MLB Salary Cap: Why Bud Selig Just Won't Listen

Mark DewdneyCorrespondent IDecember 23, 2010

We've all heard the whining and crying about the Yankees and Red Sox, with a few other "minor" offenders thrown in. Unless you're a fan in Boston, New York or Philly, you've almost certainly wrung your hands over the lack of parity, and been ready to sacrifice a rubber chicken to the baseball gods for a salary cap. "Please, Dear Gods, parity is all I ask..."

The biggest arguments in baseball must come from the heart—not the wallet. It is this dimension that the argument lacks; one wonders why the same degree of gravity as say, the debate over the damnable DH or even the irrelevancy that is inter-league play doesn't attach itself to the salary cap squabble.

Salary-cap woes are brushed aside because baseball has always been a game to appeal to the heart first, then the head a close second. That very one-two punch is why we geeks have always been so attracted to our game; we crave the ability to take what's in our heart and put it into qualitative physical form.

Just like the fact that we rarely have the ability to walk up to a girl and tell her just what's in our soul, to MAKE her fall in love with us, baseball requires that "heart" dimension. If the argument don't contain passion, sports fans, it just falls flat. it is.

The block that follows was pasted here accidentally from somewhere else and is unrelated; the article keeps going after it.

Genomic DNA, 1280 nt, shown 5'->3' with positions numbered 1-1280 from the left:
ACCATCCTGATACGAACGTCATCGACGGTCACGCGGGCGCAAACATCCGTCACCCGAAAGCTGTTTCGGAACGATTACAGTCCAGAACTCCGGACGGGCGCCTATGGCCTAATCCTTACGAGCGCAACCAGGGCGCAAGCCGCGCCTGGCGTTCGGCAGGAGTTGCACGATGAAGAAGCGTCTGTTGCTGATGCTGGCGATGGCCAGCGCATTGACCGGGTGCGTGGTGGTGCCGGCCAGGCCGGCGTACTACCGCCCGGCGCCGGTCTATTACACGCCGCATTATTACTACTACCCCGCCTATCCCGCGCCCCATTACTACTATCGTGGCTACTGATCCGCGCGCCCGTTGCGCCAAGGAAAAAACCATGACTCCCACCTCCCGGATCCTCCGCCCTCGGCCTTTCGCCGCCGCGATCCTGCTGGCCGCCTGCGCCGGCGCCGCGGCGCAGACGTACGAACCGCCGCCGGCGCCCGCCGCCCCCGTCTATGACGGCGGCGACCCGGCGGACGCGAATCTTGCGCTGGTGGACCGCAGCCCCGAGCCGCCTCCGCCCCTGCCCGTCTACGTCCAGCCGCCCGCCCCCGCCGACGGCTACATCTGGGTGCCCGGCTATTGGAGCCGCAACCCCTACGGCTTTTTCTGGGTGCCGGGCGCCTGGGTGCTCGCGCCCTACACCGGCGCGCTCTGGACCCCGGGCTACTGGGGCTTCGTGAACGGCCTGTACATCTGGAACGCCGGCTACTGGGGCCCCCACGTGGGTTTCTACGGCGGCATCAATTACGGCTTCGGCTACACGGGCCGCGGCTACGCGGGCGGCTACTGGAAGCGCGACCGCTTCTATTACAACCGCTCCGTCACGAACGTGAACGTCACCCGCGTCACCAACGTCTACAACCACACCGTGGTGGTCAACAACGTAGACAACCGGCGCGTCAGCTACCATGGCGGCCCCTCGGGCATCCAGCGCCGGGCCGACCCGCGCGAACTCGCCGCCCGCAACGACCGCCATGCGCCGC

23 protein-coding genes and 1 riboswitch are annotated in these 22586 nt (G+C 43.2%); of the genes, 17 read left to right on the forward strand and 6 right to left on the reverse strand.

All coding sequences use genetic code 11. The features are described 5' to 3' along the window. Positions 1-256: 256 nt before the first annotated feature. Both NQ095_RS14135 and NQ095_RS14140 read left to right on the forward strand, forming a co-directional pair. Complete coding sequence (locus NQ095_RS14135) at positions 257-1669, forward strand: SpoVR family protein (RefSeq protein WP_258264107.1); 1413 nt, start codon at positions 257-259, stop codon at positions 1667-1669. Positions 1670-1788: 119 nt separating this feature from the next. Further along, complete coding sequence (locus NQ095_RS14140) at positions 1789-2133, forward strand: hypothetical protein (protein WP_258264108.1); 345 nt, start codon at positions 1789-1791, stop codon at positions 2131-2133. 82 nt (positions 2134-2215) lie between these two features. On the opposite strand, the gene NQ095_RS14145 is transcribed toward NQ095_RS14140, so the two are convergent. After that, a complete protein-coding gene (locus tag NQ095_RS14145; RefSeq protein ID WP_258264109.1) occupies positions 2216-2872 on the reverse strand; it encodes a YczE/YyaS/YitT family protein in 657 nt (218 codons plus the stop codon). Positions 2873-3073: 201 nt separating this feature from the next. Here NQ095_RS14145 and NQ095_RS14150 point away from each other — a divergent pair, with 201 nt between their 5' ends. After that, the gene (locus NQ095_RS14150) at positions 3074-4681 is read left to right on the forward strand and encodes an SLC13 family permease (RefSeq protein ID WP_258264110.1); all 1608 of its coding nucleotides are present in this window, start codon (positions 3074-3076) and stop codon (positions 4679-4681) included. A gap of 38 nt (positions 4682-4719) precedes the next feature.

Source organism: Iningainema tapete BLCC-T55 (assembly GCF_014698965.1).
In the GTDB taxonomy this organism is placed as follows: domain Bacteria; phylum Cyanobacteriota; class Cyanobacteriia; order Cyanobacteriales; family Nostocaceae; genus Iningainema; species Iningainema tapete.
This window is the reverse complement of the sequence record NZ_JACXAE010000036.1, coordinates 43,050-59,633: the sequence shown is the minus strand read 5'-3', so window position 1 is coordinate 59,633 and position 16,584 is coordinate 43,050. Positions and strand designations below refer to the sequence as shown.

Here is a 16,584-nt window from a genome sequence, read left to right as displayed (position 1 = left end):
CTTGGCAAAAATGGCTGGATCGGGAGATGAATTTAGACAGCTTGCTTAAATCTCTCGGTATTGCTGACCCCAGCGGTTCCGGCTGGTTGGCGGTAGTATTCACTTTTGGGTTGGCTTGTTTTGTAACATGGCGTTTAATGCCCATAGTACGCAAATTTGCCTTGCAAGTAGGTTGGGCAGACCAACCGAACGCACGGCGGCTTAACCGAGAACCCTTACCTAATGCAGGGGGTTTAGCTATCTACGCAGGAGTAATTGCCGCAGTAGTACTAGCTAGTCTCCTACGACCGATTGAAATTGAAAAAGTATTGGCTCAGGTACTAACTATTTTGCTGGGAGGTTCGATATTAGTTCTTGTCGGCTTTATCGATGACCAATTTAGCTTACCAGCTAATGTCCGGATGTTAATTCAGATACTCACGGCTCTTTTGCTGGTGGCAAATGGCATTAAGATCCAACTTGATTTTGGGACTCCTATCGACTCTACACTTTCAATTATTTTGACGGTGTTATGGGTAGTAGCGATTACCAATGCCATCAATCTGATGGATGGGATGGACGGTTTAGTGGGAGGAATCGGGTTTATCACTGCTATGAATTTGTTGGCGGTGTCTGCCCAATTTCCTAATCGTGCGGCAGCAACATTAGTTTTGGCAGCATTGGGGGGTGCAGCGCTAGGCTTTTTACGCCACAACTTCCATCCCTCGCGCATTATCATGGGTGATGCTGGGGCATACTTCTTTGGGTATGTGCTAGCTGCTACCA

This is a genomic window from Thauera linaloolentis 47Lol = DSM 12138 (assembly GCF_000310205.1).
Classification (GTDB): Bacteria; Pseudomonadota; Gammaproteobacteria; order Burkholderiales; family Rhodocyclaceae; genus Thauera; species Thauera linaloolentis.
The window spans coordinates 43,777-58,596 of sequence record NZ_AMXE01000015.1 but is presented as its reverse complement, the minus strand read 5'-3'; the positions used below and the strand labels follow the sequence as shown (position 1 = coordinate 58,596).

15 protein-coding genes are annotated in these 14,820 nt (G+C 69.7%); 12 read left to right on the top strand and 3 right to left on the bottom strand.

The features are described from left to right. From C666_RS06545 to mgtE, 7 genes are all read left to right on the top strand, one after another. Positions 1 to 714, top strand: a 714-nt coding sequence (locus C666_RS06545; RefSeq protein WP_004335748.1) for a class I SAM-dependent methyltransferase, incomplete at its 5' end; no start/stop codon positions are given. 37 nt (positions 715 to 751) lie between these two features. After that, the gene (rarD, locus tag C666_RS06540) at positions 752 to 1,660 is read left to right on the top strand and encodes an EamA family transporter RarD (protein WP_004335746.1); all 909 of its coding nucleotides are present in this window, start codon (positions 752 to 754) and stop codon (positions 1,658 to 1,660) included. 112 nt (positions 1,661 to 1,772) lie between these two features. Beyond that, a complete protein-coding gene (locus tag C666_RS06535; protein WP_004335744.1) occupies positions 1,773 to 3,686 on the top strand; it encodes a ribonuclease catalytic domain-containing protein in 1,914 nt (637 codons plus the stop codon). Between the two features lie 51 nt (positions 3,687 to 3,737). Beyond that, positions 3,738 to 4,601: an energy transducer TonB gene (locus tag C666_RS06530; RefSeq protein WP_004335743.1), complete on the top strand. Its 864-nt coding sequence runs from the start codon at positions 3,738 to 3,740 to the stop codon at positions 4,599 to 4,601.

Baseball's national soul craves two things: misery and joy. The pain must also be present; there's a certain expected melancholy in a baseball fan's soul.

The feeling we get as the World Series ends, happiness or disgust at the result, also comes with the knowledge that there is a long, cold hard winter between today and "pitchers and catchers report." It's why baseball attracts so many die-hard (pardon me) Catholics—that sense of melancholy balances the scales.

You can't have pure joy all the time—baseball just won't allow it.

In baseball, everything—everything—must be earned. The road to The Show is like no other sport; in basketball, football and hockey, you're shot right into the big time, but Our Game is different for all but a very special few.  You've got to earn it in baseball like nowhere else.

It's not just this way for the Nuke LaLooshes of the world. The earning of your place in the baseball world, your very legitimacy, must be paid for. And the only acceptable currencies are tears, frustrations and the refusal to give up, despite years of disappointment.

Take the Boston Red Sox and their fans, for example. The 2004 variant, The Enders Of The Curse, clearly bought their way into the winner's circle, didn't they? And yet...and yet, we didn't mind, really, did we?


Because the Red Sox and their fans had PAID (oh, how they had paid) for their ticket to glory like no other fans. Even today, to say you are a longtime Sox fan gives you a certain patina of respect; you've suffered, my friend, come on in. Pull up a stool, you're one of us.

...or at least you were, for a few years.

From Buckner back to The Babe, Bostonians had a special kind of heartbreak. We all know the story. Whether it was the curse of the Bambino or Mookie Wilson's grounder, you just knew that Red Sox fans were put on this earth to help balance baseball, to make the story whole. On one hand, joy—the possibility of a win. On the other, misery—suffering, year after year.

Baseball demands, craves, aggressively seeks out balance—and right now, we're all out of whack.

Each team has to go through a dry spell. It's practically written in the 10 Commandments Of Baseball; if you don't suffer, you ain't earned it. (I think Casey Stengel would make a great "Baseball Moses", but I digress...)